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This statement did nothing for me in firmly establishing where the Church stands on gay marriage. The language used is very open-ended and leaves open the possibility for so many things.

I posted yeaterday about it.

http://kmsiever.blogspot.com/2004/07/first-presidency-statement-on-marriage.html

I agree. I really don't think anyone in LDS leadership favors civil unions for same-sex couples, my post is really exploring how general and unfocused the recent one-sentence statement really is. Given the Church's deep involvement with the evolving institution of marriage in the past and present, everyone tries to parse any official statement very carefully.

if you believe that no one "in LDS leadership favors civil unions for same-sex couples,"

What does that tell you, if anything, about:

1. The general membership of the Church on this issue?; and
2. my views on the issue; and
3. your views on the issue ???

Lyle, try fleshing out what you see as the link between what the Big 15 think (individually or as a group) and what that implies for what any given member should therefore think. I would guess all 15 vote Republican--what does that mean? I imagine none of them read science fiction in their spare time--what does that mean? I doubt any of them have any moral qualms about eating a fat, juicy steak--what does that mean? Were any of them to be practicing vegetarians--what would that mean?

I don't know about voting records, but James E. Faust is reportedly a registered Democrat, and I've heard that President Hinckley is, too.

Kim says: "This statement did nothing for me in firmly establishing where the Church stands on gay marriage. The language used is very open-ended and leaves open the possibility for so many things."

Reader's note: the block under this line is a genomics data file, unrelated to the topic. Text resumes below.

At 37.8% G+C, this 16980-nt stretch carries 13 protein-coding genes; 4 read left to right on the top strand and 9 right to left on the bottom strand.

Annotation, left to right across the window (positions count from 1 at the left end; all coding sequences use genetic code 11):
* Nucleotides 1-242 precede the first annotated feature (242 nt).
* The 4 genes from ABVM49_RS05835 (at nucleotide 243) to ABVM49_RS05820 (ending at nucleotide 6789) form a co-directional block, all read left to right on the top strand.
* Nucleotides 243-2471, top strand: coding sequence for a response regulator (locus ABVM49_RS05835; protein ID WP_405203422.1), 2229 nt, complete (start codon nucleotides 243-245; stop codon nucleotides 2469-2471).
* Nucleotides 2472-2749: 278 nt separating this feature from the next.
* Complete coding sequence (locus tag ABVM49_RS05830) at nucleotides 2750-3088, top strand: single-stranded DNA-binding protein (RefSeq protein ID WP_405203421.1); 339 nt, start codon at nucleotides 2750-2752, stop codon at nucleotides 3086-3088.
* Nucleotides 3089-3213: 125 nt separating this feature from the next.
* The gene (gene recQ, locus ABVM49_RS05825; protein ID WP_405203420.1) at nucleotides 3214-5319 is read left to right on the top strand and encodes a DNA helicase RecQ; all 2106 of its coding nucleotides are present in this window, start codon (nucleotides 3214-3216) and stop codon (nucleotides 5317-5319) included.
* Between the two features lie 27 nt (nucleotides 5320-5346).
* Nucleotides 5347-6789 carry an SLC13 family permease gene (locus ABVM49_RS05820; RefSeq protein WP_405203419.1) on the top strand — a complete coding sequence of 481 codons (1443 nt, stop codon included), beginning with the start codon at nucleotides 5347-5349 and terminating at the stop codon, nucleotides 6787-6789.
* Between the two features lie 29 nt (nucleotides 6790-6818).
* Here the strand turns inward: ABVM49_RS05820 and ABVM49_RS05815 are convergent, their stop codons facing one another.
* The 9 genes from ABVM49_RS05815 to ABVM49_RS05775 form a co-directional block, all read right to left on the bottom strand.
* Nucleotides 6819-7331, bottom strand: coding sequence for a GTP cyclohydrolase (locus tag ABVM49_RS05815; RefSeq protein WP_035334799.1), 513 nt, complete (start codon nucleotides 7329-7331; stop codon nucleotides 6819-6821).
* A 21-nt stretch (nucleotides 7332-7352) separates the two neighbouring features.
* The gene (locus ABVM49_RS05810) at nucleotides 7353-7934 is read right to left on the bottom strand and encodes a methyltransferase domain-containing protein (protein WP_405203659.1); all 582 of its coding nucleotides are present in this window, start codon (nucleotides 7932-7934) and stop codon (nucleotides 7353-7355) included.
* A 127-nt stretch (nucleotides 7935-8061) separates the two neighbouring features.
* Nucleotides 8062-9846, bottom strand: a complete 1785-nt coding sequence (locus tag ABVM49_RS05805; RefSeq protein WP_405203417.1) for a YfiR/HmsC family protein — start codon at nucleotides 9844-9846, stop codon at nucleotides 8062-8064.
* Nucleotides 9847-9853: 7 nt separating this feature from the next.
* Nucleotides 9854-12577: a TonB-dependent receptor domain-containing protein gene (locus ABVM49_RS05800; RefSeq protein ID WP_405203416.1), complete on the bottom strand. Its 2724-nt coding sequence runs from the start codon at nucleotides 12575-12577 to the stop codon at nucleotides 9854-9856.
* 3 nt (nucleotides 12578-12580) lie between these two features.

I think that's quite the point. By keeping the language open-ended, the Church can then turn one way or the other, or simply decline to be embroiled in the debate if it gets too heated. Vague language may not help us much in trying to decypher where the Church does stand on the issue, but it's quite handy for the Church.

Ditto Arwyn. I think that the Church does not want to become tied to any specific proposal or cause but support the overall result. As today's Senate vote shows, there is still a lot of disagreement on the pro-Amendment side on what is the best apporach. It is obviously going to be a long process if any amendment is passed. This is the way it was meant to be. The Church has gone on the record and will no doubt have more to say as the debate develops. No doubt there will be more court decisions that will keep this issue in the spotlight.

President Faust was a Democrat as state senator (I believe) in the '50/60's. Back then a majority of the state of Utah was Democrat. Of course, both Presidents Faust and Hinckley could still be Democrats for all we know (as my wife likes to tease me :-) ).

The Church has certainly tried to show that faithful Saints can be of both parties.

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